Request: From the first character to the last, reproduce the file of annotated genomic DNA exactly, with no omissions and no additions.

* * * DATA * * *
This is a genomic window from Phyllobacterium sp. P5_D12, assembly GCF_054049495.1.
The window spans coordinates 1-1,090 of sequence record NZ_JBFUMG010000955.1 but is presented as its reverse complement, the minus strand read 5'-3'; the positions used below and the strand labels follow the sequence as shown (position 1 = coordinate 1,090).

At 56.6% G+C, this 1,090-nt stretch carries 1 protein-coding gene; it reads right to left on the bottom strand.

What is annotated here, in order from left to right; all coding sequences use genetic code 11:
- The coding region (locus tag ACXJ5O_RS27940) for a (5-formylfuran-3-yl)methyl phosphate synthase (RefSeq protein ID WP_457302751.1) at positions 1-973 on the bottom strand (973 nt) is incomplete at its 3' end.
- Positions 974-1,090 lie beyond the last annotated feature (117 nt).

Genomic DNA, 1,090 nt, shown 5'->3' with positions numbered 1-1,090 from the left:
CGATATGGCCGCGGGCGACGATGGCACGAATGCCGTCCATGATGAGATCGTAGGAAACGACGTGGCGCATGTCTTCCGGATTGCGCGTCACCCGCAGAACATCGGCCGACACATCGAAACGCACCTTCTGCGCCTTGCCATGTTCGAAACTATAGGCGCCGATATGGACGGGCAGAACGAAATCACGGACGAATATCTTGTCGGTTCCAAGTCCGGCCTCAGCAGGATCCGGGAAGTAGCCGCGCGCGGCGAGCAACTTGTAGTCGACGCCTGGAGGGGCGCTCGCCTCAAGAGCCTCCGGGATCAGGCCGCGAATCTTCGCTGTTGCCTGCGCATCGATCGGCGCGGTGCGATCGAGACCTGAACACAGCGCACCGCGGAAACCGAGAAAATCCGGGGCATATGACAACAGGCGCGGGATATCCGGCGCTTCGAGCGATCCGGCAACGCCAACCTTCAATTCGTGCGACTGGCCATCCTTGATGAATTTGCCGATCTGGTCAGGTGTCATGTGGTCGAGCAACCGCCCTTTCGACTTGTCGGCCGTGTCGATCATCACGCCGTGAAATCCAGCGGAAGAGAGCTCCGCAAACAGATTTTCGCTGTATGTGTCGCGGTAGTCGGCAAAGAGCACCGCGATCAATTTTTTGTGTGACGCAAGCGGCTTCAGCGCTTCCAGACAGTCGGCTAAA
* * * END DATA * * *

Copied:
This is a genomic window from Phyllobacterium sp. P5_D12, assembly GCF_054049495.1.
The window spans coordinates 1-1,090 of sequence record NZ_JBFUMG010000955.1 but is presented as its reverse complement, the minus strand read 5'-3'; the positions used below and the strand labels follow the sequence as shown (position 1 = coordinate 1,090).

At 56.6% G+C, this 1,090-nt stretch carries 1 protein-coding gene; it reads right to left on the bottom strand.

What is annotated here, in order from left to right; all coding sequences use genetic code 11:
- The coding region (locus tag ACXJ5O_RS27940) for a (5-formylfuran-3-yl)methyl phosphate synthase (RefSeq protein ID WP_457302751.1) at positions 1-973 on the bottom strand (973 nt) is incomplete at its 3' end.
- Positions 974-1,090 lie beyond the last annotated feature (117 nt).

Genomic DNA, 1,090 nt, shown 5'->3' with positions numbered 1-1,090 from the left:
CGATATGGCCGCGGGCGACGATGGCACGAATGCCGTCCATGATGAGATCGTAGGAAACGACGTGGCGCATGTCTTCCGGATTGCGCGTCACCCGCAGAACATCGGCCGACACATCGAAACGCACCTTCTGCGCCTTGCCATGTTCGAAACTATAGGCGCCGATATGGACGGGCAGAACGAAATCACGGACGAATATCTTGTCGGTTCCAAGTCCGGCCTCAGCAGGATCCGGGAAGTAGCCGCGCGCGGCGAGCAACTTGTAGTCGACGCCTGGAGGGGCGCTCGCCTCAAGAGCCTCCGGGATCAGGCCGCGAATCTTCGCTGTTGCCTGCGCATCGATCGGCGCGGTGCGATCGAGACCTGAACACAGCGCACCGCGGAAACCGAGAAAATCCGGGGCATATGACAACAGGCGCGGGATATCCGGCGCTTCGAGCGATCCGGCAACGCCAACCTTCAATTCGTGCGACTGGCCATCCTTGATGAATTTGCCGATCTGGTCAGGTGTCATGTGGTCGAGCAACCGCCCTTTCGACTTGTCGGCCGTGTCGATCATCACGCCGTGAAATCCAGCGGAAGAGAGCTCCGCAAACAGATTTTCGCTGTATGTGTCGCGGTAGTCGGCAAAGAGCACCGCGATCAATTTTTTGTGTGACGCAAGCGGCTTCAGCGCTTCCAGACAGTCGGCTAAA